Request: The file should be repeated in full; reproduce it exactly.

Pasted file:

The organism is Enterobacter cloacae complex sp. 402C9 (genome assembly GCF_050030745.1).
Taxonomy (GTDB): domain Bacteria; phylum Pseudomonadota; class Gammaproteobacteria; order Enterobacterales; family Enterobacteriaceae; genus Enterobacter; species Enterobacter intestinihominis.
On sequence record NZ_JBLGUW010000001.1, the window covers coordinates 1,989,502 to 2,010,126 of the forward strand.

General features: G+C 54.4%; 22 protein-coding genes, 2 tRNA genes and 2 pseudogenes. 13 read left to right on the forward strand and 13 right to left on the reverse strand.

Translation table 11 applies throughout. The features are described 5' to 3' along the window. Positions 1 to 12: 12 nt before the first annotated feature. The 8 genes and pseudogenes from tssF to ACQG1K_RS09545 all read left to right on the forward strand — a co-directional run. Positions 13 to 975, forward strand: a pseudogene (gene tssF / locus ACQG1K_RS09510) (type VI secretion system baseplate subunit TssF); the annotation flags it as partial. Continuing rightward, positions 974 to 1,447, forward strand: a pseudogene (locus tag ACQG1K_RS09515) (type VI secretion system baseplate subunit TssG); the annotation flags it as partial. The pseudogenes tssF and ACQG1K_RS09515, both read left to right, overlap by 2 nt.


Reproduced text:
The organism is Enterobacter cloacae complex sp. 402C9 (genome assembly GCF_050030745.1).
Taxonomy (GTDB): domain Bacteria; phylum Pseudomonadota; class Gammaproteobacteria; order Enterobacterales; family Enterobacteriaceae; genus Enterobacter; species Enterobacter intestinihominis.
On sequence record NZ_JBLGUW010000001.1, the window covers coordinates 1,989,502 to 2,010,126 of the forward strand.

General features: G+C 54.4%; 22 protein-coding genes, 2 tRNA genes and 2 pseudogenes. 13 read left to right on the forward strand and 13 right to left on the reverse strand.

Translation table 11 applies throughout. The features are described 5' to 3' along the window. Positions 1 to 12: 12 nt before the first annotated feature. The 8 genes and pseudogenes from tssF to ACQG1K_RS09545 all read left to right on the forward strand — a co-directional run. Positions 13 to 975, forward strand: a pseudogene (gene tssF / locus ACQG1K_RS09510) (type VI secretion system baseplate subunit TssF); the annotation flags it as partial. Continuing rightward, positions 974 to 1,447, forward strand: a pseudogene (locus tag ACQG1K_RS09515) (type VI secretion system baseplate subunit TssG); the annotation flags it as partial. The pseudogenes tssF and ACQG1K_RS09515, both read left to right, overlap by 2 nt.